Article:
Author Archives: Chris Kolakowski

Civil War Echoes: The Greatest Raid of All

One hundred years ago today, construction began on USS Buchanan (DD-131), a destroyer named for Franklin Buchanan, the first superintendent of the U.S. Naval Academy and later first admiral in the Confederate States Navy. She later played a role in … Continue reading

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Artillery: Anchoring the Line at Stones River

The Battle of Stones River (December 31, 1862 – January 2, 1863) is known as a significant moment for Federal artillery. Most accounts focus on the 57 guns overlooking McFadden’s Ford on January 2, 1863. But a cluster of Federal … Continue reading

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The First Decoration Day

150 years ago today was the first Decoration Day, as proclaimed by John A. Logan and the Grand Army of the Republic. Other communities had started ceremonies of remembrance, but this became the major link in the chain that created … Continue reading

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National Park Records Release

The National Park Service this week released decades of park records for public search and use. Their press release reads as follows: The National Park Service (NPS) today unveils a newly launched public website: pubs.etic.nps.gov that is making more than 32,000 NPS … Continue reading

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Civil War Echoes: Manila Bay 1898

Today in 1898, 120 years ago, the Asiatic Squadron under Commodore George Dewey entered Manila Bay seeking to destroy the Spanish flotilla anchored inside near Cavite. Dewey’s ships sailed past Corregidor, an island that would mean much more in U.S. … Continue reading

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The Superlatives of New Orleans 1862

Today at 3 AM, a Federal fleet under Flag Officer David G. Farragut began to run Forts Jackson and St. Philip, located south of New Orleans. He passed the forts with minimal damage, and in a running fight his ships … Continue reading

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Steve Bartman and the Battle of Chancellorsville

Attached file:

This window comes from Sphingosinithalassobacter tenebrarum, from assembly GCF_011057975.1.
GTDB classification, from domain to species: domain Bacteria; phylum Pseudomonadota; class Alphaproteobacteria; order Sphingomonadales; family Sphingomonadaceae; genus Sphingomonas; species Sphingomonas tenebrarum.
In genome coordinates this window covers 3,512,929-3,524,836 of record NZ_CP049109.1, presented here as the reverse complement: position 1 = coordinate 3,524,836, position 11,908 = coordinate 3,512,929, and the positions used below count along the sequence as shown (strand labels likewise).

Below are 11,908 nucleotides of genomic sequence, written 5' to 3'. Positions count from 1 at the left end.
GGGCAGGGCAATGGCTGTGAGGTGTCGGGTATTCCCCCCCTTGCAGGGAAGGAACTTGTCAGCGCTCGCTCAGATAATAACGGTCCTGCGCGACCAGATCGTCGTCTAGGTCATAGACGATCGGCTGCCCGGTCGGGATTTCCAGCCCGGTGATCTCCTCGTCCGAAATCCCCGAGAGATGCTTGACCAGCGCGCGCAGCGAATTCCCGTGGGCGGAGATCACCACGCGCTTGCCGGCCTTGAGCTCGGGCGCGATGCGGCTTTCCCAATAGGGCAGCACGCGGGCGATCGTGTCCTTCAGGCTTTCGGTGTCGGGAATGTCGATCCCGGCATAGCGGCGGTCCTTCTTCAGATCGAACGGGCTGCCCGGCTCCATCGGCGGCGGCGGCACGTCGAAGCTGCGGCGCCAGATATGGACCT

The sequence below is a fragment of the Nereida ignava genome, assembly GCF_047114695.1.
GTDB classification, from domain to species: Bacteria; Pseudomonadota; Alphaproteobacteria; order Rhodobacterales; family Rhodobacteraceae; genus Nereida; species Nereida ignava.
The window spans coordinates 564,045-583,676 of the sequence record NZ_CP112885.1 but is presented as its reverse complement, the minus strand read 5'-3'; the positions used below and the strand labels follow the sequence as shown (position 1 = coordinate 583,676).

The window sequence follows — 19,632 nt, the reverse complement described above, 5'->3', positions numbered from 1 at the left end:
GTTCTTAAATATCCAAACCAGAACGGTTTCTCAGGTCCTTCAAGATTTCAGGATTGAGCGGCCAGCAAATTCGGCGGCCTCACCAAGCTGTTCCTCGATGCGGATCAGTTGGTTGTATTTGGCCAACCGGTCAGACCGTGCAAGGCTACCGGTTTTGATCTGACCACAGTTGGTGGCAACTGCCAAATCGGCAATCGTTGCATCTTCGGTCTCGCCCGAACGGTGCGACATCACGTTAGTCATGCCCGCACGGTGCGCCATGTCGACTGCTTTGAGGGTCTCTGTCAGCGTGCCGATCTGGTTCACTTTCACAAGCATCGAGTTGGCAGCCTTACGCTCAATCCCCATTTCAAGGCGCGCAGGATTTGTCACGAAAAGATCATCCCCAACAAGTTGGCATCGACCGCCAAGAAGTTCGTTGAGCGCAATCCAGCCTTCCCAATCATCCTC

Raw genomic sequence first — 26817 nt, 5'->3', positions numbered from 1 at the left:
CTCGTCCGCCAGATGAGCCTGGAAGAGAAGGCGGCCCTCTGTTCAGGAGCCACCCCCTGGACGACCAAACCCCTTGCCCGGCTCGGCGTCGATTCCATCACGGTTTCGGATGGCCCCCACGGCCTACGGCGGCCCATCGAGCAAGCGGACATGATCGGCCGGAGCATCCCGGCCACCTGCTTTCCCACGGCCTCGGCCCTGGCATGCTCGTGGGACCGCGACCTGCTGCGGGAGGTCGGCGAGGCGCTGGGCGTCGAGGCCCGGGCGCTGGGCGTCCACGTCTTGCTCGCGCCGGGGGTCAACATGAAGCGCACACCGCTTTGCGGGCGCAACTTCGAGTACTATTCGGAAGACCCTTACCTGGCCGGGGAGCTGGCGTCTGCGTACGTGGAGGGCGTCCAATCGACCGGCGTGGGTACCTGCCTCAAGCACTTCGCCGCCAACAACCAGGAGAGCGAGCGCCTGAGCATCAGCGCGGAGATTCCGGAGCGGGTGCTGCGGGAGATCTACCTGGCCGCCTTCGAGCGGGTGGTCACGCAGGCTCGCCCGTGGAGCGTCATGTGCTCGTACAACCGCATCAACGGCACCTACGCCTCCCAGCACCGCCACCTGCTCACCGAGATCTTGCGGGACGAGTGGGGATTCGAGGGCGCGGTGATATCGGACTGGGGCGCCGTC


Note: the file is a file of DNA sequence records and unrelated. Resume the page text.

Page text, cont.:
In the past few weeks ESPN has been re-running the Alex Gibney film Catching Hell. The film focuses on Chicago and it’s reaction to Steve Bartman in 2003 after the Cubs lost that year’s National League Championship Series (NLCS). There … Continue reading

Posted in Armies, Battles, Leadership--Federal, Ties to the War | Tagged , , , , , , , , , , , , , , , , , , , , | 6 Comments

Not Just Antietam – September 17, 1862 In Perspective

Wednesday, September 17, 1862. is rightly classed as the bloodiest day in American history. In that 24-hour period, more Americans fell killed, wounded, captured, or missing, than in any like 24-hour period before or since. This contention rests almost totally … Continue reading

Posted in Battlefields & Historic Places, Battles, Civil War Events, Ties to the War, Western Theater | Tagged , , , , , , , | 7 Comments

Going Forward Again

As the 155th of the Battle of Fredericksburg passes, I cannot help being struck by an aspect often overlooked, one involving the latter waves of attackers against Marye’s Heights. Joseph Galloway wrote once that  it is a supreme test to re-enter … Continue reading

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The Historic Harbors

A couple of weeks ago I attended a leadership retreat where a speaker touted the longtime importance of Hampton Roads as a harbor and host to very important events in American history. This got me thinking: what are the most … Continue reading

Posted in Antebellum South, Battlefields & Historic Places, Economics, Navies, Ties to the War | Tagged , , , , , , , , , , , , , , , , , , , , , , , , , , , | 20 Comments